It seems at least plausible that Amazon’s desire to leverage Whole Foods’ distribution power could mean that the historic “natural/organic” food sales focus of Whole Foods locations could actually decrease, to the benefit of food-marketing rivals such as Walmart, Kroger, and Weis. Of course, this outcome would shock stock market investors who sold Whole Foods’ competitors hand-over-fist when the potential deal was announced. Any move by Amazon to internalize logistical operations would also result in significant pain for UPS, Fedex, and the US Postal Service, who have become increasingly dependent on business from the internet retailing giant.
So, we should remain aware of a wide range of possibilities for the stretched-thin supply of “natural/organic” foodstuffs. It looks like there is widespread conviction or certainty that the acquisition means that production will need to expand. A deeper consideration of the motives, strengths, and weaknesses of Amazon leads us to the realization that we don’t really know what Mr. Bezos and his management team have planned for the grocery market. We do know, however, that the slightest movement in any direction by the Amazon/Whole Foods “dog” will certainly cause whiplash in the undersized “natural/organic” food market “tail.”
Despite the buzz, it’s still way too early to determine the real motives behind Amazon’s bid to acquire Whole Foods. We expect the deal to close in the second half of 2017, but clarity will only come when the knowledgeable parties choose to speak.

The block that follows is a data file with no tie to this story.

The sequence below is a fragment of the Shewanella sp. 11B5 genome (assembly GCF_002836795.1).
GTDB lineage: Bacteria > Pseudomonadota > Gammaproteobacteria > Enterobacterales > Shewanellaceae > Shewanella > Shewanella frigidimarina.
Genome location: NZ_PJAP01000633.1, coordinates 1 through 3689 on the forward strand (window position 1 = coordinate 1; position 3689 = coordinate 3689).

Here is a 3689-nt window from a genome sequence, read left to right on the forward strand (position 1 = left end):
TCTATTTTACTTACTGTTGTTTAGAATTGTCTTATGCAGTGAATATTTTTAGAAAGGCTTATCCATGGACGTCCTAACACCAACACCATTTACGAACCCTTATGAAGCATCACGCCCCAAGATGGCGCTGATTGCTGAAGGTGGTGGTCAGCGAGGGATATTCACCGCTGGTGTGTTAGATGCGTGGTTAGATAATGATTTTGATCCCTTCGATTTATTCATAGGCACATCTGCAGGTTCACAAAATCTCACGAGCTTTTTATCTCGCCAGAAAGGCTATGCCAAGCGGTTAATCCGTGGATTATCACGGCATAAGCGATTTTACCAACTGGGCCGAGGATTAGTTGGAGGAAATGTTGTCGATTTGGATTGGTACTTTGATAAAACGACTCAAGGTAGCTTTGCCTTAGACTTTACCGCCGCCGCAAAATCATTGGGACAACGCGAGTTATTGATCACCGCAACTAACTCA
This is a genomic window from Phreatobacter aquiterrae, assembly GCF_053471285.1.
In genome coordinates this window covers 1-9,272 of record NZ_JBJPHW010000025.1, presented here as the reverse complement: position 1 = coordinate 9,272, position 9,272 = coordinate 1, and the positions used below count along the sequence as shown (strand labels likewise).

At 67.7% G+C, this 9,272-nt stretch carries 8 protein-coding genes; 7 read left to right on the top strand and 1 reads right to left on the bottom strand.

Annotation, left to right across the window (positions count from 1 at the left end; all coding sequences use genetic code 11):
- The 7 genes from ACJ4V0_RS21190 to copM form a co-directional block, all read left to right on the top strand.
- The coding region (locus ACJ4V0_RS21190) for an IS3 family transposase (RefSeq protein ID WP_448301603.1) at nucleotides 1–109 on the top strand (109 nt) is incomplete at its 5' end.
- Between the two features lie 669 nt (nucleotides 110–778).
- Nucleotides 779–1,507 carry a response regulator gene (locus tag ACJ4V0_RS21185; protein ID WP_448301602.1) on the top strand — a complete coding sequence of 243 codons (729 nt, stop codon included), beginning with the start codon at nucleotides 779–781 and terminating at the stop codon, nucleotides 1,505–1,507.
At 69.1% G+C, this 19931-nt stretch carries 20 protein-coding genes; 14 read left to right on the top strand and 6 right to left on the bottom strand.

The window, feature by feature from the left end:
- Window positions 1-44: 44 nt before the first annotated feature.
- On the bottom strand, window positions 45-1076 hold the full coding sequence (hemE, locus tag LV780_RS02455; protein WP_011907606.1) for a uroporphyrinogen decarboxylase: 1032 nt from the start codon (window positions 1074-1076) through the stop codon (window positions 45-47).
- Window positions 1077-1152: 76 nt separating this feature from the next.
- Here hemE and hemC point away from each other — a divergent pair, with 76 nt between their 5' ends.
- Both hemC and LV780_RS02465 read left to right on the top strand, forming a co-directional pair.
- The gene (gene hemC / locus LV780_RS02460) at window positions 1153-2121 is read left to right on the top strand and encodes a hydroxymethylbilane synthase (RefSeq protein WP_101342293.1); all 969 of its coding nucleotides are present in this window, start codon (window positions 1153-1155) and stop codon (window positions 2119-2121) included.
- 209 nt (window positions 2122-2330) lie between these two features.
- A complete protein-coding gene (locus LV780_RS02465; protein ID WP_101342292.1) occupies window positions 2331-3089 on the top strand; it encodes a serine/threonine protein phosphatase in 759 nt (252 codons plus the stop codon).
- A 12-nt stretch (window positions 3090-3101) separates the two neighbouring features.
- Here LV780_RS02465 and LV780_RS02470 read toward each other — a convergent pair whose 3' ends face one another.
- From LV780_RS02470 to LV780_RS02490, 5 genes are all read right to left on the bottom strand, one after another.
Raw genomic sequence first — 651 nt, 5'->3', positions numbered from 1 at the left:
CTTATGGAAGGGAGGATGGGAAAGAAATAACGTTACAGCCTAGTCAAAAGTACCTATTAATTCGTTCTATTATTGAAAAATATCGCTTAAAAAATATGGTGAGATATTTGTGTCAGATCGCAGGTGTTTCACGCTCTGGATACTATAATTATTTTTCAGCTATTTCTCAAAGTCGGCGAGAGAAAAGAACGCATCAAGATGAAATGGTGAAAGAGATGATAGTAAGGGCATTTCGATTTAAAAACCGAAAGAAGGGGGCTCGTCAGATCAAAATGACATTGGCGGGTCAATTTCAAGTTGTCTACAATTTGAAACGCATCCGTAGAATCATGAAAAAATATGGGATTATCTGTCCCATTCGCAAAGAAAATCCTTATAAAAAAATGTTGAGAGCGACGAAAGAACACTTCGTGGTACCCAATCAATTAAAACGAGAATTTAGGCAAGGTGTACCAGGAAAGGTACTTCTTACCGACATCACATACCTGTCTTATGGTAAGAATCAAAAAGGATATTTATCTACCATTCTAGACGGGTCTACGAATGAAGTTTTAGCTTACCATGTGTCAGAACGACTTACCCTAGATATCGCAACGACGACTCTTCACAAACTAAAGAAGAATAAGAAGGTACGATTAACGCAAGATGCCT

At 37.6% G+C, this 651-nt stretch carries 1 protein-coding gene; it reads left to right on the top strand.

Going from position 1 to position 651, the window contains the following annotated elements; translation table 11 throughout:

Rival retailers won’t spend the intervening period waiting idly on the sidelines. The market will react to moves and countermoves taking place among the various grocery players, and Bezos’ plans will morph to confront a changing landscape.
Amazon will likely be an unprecedented threat to other grocers. Based on history, the online retail giant has cut prices to the point where others can no longer compete in a race to the bottom. If Amazon continues that behavior, consumers looking for cheap food prices and convenience will win big at the expense of the broader grocery industry.
More concretely, we expect to see changes across the distribution chain. Amazon’s commitment to centralized shipping will likely spread to Whole Foods. The application of cutting-edge distribution technology to the less advanced retailer will allow for lower prices at the stores jokingly called “Whole Paycheck.”
For now, the market’s hopes appear to have run wild in the face of substantial uncertainty. Drone deliveries of cheap, organic kale won’t happen any time soon. In the case of Jeff Bezos’ acquisition of Whole Foods, complete delivery will take much longer than two days.